Virgin Money UK (ASX:VUK) has posted its interim financial results for the six month period ended 31 March 2022, posting underlying pre-tax profit of $674.5m and a net interest margin of 1.83%.
Despite the strong result during a turbulent period, the charts for VUK may reflect, at first glance, a different story—the stock has been hit with a massive sell-off in the last week, seeing it down 8% heading towards mid-afternoon trade on Friday.
A combination of factors are currently driving uncertainty in world markets—most notably Russia’s ongoing invasion of Ukraine—but this week the US Fed raised interest rates, aggressively, by 0.5%.
And, overnight, the Bank of England has raised interest rates by 0.25% to 1%.
Virgin Money UK’s internal modelling, based on the Oxford Economics Base Case, predicts inflation in 2022 at 6.2% will subdue by 4% into 2023 and then recede to 1.1% in 2024—however, the bank expects inflation to rise to 2% again by 2026.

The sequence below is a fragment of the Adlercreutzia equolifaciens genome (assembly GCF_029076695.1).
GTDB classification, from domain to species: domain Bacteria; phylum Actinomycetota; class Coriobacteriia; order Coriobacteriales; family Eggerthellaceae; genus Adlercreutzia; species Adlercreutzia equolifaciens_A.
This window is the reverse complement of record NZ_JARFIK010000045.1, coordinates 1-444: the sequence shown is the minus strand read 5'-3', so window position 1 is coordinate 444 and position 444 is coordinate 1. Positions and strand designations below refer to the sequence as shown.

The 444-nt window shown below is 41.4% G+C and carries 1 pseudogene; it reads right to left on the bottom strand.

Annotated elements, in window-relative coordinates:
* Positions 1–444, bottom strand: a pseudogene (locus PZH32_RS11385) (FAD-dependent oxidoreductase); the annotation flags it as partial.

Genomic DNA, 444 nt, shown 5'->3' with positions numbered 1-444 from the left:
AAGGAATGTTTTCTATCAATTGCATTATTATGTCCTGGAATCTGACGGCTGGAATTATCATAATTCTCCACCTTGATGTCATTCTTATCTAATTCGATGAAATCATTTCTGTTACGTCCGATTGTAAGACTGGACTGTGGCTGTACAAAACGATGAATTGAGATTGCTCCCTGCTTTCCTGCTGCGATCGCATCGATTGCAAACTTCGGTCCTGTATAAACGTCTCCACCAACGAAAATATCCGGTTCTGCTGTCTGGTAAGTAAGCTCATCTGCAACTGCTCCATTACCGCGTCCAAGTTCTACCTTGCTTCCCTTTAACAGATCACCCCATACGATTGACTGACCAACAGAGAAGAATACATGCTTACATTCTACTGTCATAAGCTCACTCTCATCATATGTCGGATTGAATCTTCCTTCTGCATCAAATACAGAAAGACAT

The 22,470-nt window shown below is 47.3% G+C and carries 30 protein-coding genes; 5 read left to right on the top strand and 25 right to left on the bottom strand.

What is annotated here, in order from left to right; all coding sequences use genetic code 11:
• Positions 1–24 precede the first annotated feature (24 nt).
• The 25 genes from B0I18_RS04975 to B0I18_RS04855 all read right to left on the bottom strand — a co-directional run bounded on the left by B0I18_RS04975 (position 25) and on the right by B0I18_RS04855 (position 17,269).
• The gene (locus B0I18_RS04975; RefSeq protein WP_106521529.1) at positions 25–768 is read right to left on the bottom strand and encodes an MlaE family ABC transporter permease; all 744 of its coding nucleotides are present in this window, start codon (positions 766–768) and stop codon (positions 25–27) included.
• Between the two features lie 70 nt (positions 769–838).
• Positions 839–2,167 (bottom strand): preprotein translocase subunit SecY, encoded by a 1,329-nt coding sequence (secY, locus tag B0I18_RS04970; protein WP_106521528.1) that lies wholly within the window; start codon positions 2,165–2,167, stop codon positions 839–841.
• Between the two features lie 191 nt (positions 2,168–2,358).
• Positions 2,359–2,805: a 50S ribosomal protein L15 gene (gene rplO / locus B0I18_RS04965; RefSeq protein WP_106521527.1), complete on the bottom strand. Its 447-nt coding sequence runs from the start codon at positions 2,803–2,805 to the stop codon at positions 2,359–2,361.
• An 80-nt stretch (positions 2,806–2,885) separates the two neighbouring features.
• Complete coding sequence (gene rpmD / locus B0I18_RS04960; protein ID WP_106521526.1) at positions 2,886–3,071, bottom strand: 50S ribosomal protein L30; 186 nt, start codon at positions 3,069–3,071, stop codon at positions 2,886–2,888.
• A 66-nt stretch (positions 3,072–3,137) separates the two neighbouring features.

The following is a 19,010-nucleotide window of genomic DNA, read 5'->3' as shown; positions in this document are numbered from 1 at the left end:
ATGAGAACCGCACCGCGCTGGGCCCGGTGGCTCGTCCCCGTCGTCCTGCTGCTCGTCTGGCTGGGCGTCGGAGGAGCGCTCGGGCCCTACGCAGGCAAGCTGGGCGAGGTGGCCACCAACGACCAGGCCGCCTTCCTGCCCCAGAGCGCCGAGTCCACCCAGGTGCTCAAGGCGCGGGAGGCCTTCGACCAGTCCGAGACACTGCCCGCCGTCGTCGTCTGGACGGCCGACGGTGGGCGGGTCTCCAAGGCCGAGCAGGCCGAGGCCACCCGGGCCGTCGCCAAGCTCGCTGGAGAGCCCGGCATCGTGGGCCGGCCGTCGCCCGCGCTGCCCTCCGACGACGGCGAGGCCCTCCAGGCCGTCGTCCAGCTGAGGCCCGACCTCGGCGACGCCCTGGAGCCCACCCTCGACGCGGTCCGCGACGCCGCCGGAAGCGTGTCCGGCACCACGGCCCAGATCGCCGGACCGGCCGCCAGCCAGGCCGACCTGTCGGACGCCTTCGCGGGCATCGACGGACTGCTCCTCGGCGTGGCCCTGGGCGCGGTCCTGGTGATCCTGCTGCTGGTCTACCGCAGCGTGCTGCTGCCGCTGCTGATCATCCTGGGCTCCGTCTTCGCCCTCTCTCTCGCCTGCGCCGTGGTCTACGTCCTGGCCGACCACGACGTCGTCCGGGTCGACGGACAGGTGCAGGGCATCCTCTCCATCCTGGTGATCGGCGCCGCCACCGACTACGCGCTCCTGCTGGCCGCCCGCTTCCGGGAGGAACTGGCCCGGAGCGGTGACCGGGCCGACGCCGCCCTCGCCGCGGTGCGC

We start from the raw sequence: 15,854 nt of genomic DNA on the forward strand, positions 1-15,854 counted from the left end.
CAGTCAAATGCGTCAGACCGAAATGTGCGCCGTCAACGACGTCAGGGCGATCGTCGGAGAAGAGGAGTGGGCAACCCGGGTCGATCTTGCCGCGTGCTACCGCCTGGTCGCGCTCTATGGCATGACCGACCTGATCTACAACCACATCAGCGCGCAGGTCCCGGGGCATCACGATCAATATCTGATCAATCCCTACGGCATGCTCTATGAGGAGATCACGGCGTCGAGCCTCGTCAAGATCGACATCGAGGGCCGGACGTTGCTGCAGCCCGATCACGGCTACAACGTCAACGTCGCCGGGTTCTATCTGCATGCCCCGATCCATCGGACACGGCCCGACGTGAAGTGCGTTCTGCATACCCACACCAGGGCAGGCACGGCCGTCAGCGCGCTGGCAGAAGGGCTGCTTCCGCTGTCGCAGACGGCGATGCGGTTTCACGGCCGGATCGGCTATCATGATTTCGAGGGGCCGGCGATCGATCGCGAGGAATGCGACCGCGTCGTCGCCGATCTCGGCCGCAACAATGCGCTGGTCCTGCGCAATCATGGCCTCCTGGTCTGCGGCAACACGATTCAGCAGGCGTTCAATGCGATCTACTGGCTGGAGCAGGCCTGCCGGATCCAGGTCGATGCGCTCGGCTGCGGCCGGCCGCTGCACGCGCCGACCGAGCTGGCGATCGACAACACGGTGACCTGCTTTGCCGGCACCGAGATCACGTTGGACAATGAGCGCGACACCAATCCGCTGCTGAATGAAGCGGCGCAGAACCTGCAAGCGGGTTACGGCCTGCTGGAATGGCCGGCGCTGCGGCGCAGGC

Included in Virgin Money UK’s interim financial report is its record quarter performance for new credit card accounts with 175,000 products purchased in the three months ending 31 March 2022.
The company claims it now has an 8% share of credit cards in the market.
At the same time, Virgin Money UK has boosted performance on a number of efficiency initiatives in-house, and has also seen an uptick in users of its digital fee-free banking service applications.
The bank is paying an interim dividend of 2.5 pence per share (4.3c Australian).
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